Trading News for Beginners – Animals in the Financial Markets

August 04, 2022 14:21

What do animals have to do with the financial markets? In this Trading News for Beginners article, you’ll learn about animal symbolism in trading and investing, including: 

  • Bulls and Bears 
  • Doves and Hawks 
  • Rabbits and Tortoises 
  • Whales 
  • Black Swans 
  • Animal Spirits 

We’ve all seen and felt uplifted by the adorable pictures of pets like kittens and puppies on social media. Although the financial markets have a reputation for being all about business, they also have a long-standing and deep connection with animal symbolism.  

Whereas pets on social media represent a warm and affectionate feeling, the animal symbols in the investment markets have dramatically different emotions attached to them.  

As a beginner, you’ll soon become tuned in to the financial media and follow the news in order to stay updated with the latest developments in the Forex and Stock markets. Most articles about market sentiment refer to bulls and bears, so let’s start with those animals.

Bulls and bears in the financial markets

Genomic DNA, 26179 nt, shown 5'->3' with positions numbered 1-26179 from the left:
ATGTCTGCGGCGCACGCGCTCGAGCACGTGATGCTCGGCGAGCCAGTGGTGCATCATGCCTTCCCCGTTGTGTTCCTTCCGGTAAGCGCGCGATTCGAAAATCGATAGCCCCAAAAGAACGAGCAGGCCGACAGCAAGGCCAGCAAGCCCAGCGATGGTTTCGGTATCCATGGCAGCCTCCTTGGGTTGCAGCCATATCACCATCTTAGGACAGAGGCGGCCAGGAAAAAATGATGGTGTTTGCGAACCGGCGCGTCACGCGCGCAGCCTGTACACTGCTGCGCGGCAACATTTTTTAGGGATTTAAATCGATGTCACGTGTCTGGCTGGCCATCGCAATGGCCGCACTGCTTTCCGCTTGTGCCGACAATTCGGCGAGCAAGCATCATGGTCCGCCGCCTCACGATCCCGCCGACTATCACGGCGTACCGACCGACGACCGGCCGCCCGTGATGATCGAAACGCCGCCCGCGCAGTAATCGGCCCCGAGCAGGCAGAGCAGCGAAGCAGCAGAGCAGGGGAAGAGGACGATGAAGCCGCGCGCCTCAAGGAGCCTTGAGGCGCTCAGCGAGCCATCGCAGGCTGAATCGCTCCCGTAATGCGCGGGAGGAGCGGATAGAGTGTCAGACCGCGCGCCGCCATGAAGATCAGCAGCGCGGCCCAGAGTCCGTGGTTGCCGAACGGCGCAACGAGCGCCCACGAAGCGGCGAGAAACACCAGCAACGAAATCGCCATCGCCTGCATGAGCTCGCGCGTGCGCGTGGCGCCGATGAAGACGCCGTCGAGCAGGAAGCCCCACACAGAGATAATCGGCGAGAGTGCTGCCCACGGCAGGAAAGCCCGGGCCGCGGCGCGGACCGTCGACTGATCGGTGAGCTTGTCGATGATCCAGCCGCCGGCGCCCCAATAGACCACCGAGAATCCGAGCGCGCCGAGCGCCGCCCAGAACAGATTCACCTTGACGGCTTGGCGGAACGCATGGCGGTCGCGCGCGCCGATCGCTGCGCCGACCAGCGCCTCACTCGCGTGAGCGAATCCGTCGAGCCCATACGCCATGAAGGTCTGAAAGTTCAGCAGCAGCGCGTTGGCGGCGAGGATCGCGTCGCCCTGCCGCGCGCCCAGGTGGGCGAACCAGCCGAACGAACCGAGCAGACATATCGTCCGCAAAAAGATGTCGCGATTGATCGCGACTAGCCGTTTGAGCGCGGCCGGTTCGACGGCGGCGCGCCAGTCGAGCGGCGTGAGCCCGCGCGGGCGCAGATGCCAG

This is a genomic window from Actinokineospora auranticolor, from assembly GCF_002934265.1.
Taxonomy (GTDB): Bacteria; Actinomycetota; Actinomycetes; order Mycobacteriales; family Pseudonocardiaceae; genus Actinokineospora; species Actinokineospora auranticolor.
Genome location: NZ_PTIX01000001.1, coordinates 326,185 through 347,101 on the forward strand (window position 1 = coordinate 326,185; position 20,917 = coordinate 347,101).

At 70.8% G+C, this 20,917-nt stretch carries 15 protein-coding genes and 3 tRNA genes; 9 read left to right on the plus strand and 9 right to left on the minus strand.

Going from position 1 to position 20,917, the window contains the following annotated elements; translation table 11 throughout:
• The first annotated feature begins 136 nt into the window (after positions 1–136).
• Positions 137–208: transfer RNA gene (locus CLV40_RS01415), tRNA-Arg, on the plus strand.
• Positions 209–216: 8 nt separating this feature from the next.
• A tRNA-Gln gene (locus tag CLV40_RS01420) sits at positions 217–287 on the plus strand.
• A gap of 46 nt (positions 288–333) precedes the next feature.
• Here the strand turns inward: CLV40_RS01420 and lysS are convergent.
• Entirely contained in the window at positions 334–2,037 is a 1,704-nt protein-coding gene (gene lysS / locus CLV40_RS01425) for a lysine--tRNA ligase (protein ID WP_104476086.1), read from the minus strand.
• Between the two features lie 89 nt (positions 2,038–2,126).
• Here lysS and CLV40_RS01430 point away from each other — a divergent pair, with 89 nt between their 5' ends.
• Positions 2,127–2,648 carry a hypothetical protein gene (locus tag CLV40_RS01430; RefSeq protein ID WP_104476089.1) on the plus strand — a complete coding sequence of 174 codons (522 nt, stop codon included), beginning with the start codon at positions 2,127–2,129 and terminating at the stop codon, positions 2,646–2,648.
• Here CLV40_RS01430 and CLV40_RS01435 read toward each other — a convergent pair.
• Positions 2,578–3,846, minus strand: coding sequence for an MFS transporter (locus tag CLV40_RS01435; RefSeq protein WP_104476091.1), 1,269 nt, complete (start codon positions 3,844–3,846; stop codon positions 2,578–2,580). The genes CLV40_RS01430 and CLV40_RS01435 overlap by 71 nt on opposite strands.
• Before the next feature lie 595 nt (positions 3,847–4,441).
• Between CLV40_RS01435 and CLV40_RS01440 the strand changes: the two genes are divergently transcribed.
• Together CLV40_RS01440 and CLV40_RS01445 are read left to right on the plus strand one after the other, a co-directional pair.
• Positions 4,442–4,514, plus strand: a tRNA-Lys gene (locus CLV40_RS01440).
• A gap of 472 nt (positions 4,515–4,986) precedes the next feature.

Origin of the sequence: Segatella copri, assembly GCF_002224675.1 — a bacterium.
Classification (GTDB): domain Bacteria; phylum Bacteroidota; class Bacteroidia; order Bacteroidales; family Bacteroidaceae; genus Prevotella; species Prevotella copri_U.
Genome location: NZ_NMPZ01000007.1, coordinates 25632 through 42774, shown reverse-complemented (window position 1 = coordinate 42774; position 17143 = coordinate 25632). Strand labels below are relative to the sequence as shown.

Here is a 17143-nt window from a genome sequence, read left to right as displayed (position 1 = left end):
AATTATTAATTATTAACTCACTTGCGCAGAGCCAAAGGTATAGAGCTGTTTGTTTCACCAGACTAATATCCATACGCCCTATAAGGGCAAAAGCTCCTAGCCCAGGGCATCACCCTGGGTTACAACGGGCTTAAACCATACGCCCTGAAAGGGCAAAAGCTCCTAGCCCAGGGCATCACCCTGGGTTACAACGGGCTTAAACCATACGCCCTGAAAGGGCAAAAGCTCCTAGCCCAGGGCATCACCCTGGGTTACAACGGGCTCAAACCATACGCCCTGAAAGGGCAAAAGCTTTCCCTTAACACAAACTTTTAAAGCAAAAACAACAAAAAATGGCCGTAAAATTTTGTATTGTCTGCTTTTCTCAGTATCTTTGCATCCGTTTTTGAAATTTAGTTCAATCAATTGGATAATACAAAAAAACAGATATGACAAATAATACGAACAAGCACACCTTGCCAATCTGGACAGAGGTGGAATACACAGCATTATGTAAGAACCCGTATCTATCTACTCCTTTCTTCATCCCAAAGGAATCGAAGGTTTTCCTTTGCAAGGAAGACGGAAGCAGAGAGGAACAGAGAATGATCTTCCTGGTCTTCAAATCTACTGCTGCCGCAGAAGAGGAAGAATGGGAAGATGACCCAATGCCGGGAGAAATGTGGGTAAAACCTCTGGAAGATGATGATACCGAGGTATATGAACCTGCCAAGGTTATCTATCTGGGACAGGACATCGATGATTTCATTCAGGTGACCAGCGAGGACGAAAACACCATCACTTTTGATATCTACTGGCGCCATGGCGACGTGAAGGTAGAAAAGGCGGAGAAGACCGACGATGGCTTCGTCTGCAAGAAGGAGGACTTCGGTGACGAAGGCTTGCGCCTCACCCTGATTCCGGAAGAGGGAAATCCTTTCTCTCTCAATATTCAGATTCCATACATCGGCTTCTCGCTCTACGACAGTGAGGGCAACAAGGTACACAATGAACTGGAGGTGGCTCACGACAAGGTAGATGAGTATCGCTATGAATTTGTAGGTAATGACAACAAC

A strong uptrend in the economy has an influence on investor sentiment, meaning more optimism and confidence in the trading and investing markets. In some cases, a booming market turns into a bull run in which market sentiment seems to charge horns first, showing off a healthy appetite for risk.  

In the opposite scenario, a sharp downturn in the economy brings out the emotions of fear and sometimes panic. The animal which represents these emotions is the bear, and when a market turns bearish, there are mass sell-offs and investor risk appetite fades.  

The bull and bear have become short cuts for describing the prevailing mood in the markets and can also be equated to buyers and sellers. The push-and-pull of buyers and sellers can be seen in the rising and falling of different instruments in the Stock and Forex markets.  

Bulls and bears battle on the ground while other species take to the air, bringing us to the hawks and doves.  

Hawks and doves

A hawk has come to represent a central bank determined to tighten credit by raising interest rates and catch its prey – high inflation. Hawkish monetary policy appears when prices are rising too fast and feeding into inflation, forcing central bankers to take measures to tamp it down.  

A dove is a much less aggressive bird than a hawk and when used in the financial markets, the dove represents periods of monetary policy during low or normal inflation. Dovish monetary policy is connected to looser credit conditions and is also referred to as ‘accommodative’ monetary policy.

Black Swans

Black swans are so rare that the name is used to describe highly unusual events in the trading and investment markets. Examples of Black Swan events include the flash crash of the EURCHF when the Swiss National Bank (SNB) withdrew from an agreement to peg the Swiss Franc to the EUR. Black Swan events can also refer to geopolitical happenings like wars, revolutions, pandemics, and other huge disturbances in the global economy.